Topical Area: Vitamins and Minerals
Objectives : This study aims to determine groups of unprocessed plant-based foods that have similar micronutrient profiles.
Methods : Raw and minimally processed plant foods (fruits, fruit juices, vegetables, nuts and seeds, legumes, cereal grains and pasta) were identified from the USDA National Nutrient Database for Standard Reference Legacy (2018). A dataset of concentrations of selected micronutrients per 100 g of the food was prepared. These micronutrients included calcium (Ca), iron (Fe), magnesium (Mg), phosphorus (P), potassium (K), sodium (Na), zinc (Zn), copper (Cu), manganese (Mn), selenium (Se), vitamin A, vitamin D, vitamin C, thiamin, riboflavin, niacin, pantothenic acid, vitamin B6, vitamin B12 and folate. The micronutrient concentrations were standardized ranging from 0 to 1, and analyzed using hierarchical clustering analysis (Ward’s method). Squared euclidean distance was used for dissimilarity measure, and agglomeration schedule was used for determine the optimal clusters. Dendograms were plotted to visualize the clusters.
Results : The selected foods can be grouped into 4 clusters according to the result of agglomeration schedule. Dendrogram showed that cluster 1 (44 foods) contained 26 grains like cornmeal, rice and sorghum, 11 nut and seeds like walnuts and almond, 4 legumes and 3 vegetables. Cluster 2 (293 foods) was mainly fresh fruits and vegetables (277 foods), 9 grains like degermed cornmeal, 5 nuts and 2 legumes. Cluster 3 were 28 legumes. Cluster 4 (36 foods) contained 16 dried vegetables like dehydrated carrot and dried onions, 9 nuts, 8 legumes and 3 grains. Each cluster had distinct micronutrient profiles. On a 100g basis, cluster 4 had almost the highest levels of all nutrients except vitamin D and B-12. Cluster 1 and 3 were rich in P, K, Zn, thiamin and cluster, but cluster 1 also had high amount of Fe and folate. Cluster 2 had the highest amount of vitamin D.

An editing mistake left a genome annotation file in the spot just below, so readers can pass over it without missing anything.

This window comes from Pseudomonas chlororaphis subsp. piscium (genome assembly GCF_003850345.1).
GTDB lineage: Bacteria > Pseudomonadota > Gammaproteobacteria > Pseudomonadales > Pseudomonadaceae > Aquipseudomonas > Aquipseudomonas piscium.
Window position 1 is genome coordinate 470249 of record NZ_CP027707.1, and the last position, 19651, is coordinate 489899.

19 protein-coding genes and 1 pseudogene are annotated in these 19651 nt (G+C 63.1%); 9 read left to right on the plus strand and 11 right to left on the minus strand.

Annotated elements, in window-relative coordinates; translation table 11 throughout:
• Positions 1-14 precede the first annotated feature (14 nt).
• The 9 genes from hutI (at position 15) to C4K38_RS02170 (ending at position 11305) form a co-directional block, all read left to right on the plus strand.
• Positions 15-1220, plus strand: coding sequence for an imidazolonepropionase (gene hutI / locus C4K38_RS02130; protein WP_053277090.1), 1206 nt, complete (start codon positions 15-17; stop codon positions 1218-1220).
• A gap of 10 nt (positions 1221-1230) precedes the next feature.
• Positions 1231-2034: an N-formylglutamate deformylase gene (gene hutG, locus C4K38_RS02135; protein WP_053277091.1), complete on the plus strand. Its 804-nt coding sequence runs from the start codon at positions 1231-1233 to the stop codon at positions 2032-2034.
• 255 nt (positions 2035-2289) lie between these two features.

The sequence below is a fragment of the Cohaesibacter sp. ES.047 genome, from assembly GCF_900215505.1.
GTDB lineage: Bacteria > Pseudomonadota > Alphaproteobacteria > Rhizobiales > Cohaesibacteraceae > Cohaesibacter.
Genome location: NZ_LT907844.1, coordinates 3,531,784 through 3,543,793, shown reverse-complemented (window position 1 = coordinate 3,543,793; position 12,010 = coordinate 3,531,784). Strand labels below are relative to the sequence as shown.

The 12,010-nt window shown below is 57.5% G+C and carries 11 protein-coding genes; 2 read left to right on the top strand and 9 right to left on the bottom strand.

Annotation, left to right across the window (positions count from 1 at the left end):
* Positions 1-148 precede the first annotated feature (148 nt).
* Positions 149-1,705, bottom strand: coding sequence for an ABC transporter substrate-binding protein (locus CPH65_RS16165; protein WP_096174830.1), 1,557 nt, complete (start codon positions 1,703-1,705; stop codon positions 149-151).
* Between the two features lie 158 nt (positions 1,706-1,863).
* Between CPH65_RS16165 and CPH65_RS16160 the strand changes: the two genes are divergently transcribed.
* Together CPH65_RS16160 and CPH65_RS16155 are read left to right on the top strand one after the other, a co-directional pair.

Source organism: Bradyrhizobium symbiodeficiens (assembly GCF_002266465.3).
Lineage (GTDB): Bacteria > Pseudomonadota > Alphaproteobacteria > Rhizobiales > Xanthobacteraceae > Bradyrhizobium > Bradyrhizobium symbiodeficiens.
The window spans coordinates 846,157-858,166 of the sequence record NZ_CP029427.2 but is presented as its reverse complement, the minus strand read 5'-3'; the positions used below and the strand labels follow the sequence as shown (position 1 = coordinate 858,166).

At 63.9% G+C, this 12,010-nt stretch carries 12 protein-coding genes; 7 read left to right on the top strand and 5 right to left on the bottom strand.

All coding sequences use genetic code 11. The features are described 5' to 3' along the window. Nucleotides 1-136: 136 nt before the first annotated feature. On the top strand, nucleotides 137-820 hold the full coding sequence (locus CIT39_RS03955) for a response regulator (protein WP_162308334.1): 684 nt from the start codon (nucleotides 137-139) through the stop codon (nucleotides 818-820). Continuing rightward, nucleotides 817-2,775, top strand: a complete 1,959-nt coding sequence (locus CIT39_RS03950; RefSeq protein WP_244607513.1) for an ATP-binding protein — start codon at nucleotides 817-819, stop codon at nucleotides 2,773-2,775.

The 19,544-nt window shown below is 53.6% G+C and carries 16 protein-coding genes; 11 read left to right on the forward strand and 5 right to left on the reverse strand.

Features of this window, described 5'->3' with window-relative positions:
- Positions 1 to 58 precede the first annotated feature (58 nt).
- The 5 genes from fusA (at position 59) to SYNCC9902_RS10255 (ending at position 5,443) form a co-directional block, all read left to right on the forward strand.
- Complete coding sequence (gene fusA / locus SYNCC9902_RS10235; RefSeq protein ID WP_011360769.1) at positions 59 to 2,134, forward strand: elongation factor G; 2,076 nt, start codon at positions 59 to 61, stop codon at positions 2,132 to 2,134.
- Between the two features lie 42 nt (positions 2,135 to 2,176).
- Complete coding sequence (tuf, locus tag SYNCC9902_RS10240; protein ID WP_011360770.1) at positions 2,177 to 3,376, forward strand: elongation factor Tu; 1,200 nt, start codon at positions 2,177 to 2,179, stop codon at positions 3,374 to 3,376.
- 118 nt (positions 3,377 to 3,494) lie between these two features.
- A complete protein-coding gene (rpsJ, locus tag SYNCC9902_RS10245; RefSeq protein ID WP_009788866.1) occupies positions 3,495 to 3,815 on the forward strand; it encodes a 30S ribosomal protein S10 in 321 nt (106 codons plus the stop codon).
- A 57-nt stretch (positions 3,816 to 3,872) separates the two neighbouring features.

Conclusions : The cluster analysis on micronutrients of raw and minimally processed foods provides an alternate means to group foods based on nutrients. These results help identify foods of similar nutrients and can provide information to support dietetic practice and patient education for improving dietary quality and variety.
Funding Sources : USDA National Nutrient Databank for Food Composition (8040-52000-064-00D)